The Leica DMR is an upright fluorescence microscope equipped with single bandpass filters for the observation of blue (DAPI, Hoechst), green (FITC, Alexa 488, GFP, YFP), red (Cy3, TRITC, Alexas 543,568, RFP), and deep red (Cy5, Texas Red, Alexa 592, 633, 647) fluorescent conjugates. It also has double bandpass filters for the simultaneous observation of green and red fluorophores or of blue and yellow chromophores (CFP-YFP e.g.). It has 16x, 25x, 40x, 63x, and 100x oil immersion lenses and 4x and 10x air lenses. It can be used for fluorescence and transmitted light imaging in phase, DIC, bright-field, and pseudo-dark-field mode. It is fitted with a black and white digital camera (Hamamatsu ORCA) and with a color camera (Leica) driven respectively by IPLab (from iVision) and by Leica software on a Macintosh computer.
Leica DMI6000 (formerly DMRI)
2012 upgraded inverted fluorescence microscope, for samples on chambered cover glass or plastic dishes. New objectives with correctable optics now provide as good images of samples plated on plastic dishes as from samples on glass coverslips! Filter wheel for time-lapse recordings of cell migration and Eppendorff micro-manipulator for intracellular injections can be mounted if needed.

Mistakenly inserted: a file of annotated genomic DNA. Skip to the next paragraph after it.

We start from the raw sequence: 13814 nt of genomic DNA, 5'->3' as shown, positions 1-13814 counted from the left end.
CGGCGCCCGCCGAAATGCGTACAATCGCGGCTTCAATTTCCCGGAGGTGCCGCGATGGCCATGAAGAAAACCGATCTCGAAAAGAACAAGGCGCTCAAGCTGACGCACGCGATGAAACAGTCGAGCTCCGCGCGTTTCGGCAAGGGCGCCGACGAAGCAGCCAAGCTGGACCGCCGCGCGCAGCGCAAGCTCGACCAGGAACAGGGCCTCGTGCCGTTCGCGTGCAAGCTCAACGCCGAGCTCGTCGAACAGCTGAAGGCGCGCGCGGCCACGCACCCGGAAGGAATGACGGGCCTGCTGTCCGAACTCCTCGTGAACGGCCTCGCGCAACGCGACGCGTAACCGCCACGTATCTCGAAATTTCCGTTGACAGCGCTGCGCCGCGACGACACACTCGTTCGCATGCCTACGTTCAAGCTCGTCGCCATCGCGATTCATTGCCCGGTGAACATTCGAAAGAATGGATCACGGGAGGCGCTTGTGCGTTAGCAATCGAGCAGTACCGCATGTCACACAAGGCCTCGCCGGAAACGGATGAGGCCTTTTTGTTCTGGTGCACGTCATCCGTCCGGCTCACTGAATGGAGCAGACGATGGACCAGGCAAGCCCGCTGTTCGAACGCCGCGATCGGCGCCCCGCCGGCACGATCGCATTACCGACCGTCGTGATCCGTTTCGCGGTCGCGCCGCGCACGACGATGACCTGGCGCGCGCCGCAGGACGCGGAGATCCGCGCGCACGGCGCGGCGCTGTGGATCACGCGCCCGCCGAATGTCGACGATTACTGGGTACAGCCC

Zeiss Axio Observer
AvZeiss Axio Observer belonging to the Skin Biology Laboratory can be accessed by prior arrangement. This inverted microscope is equipped with long working distance lenses and uses a contrast method (PlasDIC) which gives much better contrast than classic contrast techniques with cells plated on plastic. Information on the PlasDIC technique can be found here. This microscope therefore allows the examination and photography of fluorescently labeled cells on plastic dishes or plastic coverslips, for example for the evaluation of transfections with fluorescent proteins. However, fluorescence imaging of cells plated on plastic dishes remains inferior to what can be obtained when cells are plated on glass coverslips.